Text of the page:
European markets opened the week on a neutral note, the US’ blue-chip stocks gained on Monday, while tech giants retreated with the exception of Apple shares. Investors moved capital to industrial stocks. Oil edged higher and Asian stock indices advanced the most in a week.
But there is no specific news supportive of the current positive market vibe. US policymakers didn’t find a midway on the next fiscal relief package, and the Covid-19 cases topped 20 million globally.
Yet, investors are happy to live with the mounting global infections as long as they do not trigger a new round of strict confinement measures.
Activity in FTSE (+0.81%) and DAX futures (+0.42%) point at a positive open on Tuesday.
On the data deck, the US JOLTS job openings rose to 5.9 million at the end of June versus 5.4 million printed a month earlier. The data came in line with Friday’s improved jobs figures.
The somewhat better investor mood dragged the gold price near $2000 per oz on Tuesday, as the US 10-year yield rose to two-week highs. Despite losing $60 in the past three sessions, gold remains in the overbought territory, hinting at the possibility of a deeper downside correction in the near future. Next important support is eyed at $2000/1980 area, the psychological level and the latest resistance before the price of an ounce burst above the $2K mark.
Silver however shows a better performance in line with the boost in industrial stocks, with the price of an ounce consolidating above the $28 mark despite the meaningful setback in gold. The metal has potential to extend gains toward the $30 handle.
WTI traded near $42.50 per barrel, as Aramco whose profit plunged by more than 73% in the last quarter, said the global oil demand will continue improving. Yet worries regarding the pace of recovery could top the appetite prior to the 200-day moving average, $42.90 pb.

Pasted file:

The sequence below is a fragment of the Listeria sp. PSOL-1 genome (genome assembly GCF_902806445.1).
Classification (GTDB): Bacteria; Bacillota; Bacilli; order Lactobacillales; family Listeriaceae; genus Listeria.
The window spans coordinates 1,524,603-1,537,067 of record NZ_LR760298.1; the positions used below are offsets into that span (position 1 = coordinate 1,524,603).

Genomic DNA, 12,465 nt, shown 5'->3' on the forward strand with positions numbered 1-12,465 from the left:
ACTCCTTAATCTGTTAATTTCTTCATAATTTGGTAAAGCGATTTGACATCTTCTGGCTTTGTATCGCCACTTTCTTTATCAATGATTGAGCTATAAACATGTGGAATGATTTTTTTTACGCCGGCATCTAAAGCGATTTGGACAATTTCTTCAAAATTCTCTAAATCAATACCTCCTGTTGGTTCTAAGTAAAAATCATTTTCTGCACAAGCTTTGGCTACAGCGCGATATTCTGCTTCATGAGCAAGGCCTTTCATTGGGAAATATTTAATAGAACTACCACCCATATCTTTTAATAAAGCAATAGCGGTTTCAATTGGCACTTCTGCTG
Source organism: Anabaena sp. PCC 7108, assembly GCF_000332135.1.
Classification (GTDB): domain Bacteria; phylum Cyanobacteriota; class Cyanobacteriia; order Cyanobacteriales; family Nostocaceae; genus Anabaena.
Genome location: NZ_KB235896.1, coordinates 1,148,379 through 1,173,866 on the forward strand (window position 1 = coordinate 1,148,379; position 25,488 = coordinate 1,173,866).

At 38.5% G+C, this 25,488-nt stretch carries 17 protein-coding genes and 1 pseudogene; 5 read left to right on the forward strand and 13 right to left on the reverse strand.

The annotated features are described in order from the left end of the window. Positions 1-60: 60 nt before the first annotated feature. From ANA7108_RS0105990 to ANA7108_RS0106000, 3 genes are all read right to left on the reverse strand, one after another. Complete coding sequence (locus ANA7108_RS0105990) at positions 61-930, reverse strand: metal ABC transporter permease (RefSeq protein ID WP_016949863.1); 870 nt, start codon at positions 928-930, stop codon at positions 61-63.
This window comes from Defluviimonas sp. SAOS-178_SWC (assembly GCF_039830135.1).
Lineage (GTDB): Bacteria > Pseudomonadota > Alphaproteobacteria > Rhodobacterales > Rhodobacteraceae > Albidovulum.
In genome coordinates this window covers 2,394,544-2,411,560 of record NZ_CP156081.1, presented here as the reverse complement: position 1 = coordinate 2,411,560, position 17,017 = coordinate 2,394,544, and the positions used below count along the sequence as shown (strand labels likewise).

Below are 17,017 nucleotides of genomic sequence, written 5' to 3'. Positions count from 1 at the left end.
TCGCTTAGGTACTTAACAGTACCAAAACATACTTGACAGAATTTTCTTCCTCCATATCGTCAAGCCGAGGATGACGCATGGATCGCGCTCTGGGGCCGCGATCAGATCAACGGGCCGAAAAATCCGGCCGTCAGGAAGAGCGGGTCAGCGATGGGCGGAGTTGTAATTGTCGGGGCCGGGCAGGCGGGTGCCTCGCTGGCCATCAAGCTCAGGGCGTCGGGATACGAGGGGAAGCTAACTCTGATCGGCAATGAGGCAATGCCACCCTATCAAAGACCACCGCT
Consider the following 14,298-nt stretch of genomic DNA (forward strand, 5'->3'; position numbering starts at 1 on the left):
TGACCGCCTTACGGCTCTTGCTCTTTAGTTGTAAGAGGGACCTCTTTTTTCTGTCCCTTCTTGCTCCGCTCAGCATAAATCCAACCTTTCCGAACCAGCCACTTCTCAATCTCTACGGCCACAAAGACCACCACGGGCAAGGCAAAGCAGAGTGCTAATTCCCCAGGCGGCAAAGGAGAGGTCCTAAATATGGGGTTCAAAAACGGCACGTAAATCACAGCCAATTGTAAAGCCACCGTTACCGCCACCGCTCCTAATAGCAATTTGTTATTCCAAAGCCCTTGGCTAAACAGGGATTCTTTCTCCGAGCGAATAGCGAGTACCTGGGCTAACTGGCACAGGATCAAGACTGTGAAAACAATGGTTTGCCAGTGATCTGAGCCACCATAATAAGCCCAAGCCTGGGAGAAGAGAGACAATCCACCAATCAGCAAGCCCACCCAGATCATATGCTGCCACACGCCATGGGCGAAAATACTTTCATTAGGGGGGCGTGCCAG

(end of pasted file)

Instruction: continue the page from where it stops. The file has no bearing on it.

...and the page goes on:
In the currency markets, the US dollar is a touch stronger against the leading reserve currencies including euro, yen and Swiss franc.
The EURUSD extended losses to 1.1722 on the back of a broad-based recovery in the greenback. The single currency rallied more than 10% since its March dip against the US dollar, and the overstretched long euro positions combined with a heavily short USD market point at a deeper downside correction in EURUSD. We expect a setback to 1.1635, the minor 23.6% retracement on March – August rebound in the continuation of the actual bearish move.
Sterling remained firmed against a stronger US dollar on the back of encouraging economic data. The British jobless rate remained unchanged at 3.9% in June versus 4.2% expected by analysts and the claimant count surprisingly fell 28.1K in July versus +10K penciled in by analysts. The British retail sales rose 4.3% y-o-y in July according to data released by BRC on Tuesday. While the second consecutive month surge in British retail sales gave hope to investors, the data provider warned that the strong headline figures hid contrasting underlying performances as many shops remain on the brink of survival. The medium-term outlook in sterling remains weak, however, and a further recovery in the US dollar could easily throw the pair below the $1.30 mark.
Elsewhere, the antipodeans were better bid on improved risk appetite.
The Central Bank of Turkey (CBT) announced to halve the liquidity limits offered to primary dealers as the Turkish lira fell to fresh all-time lows against the US dollar and the euro. Normalisation measures should slow down but will unlikely reverse the sell-off in the lira with inflation hovering around 12% versus the CBT’s policy rate of 8.25%, and the 5-year CDS hanging near the highest on record. Moving forward, investors need time to restore confidence in central bank’s ability to stabilize the lira following the back-to-back interest rate cuts before the pandemic that raised many eyebrows regarding the bank’s independency and the ultra-lose policy response to the pandemic. The bank will likely be forced to increase rates at the August 20 meeting.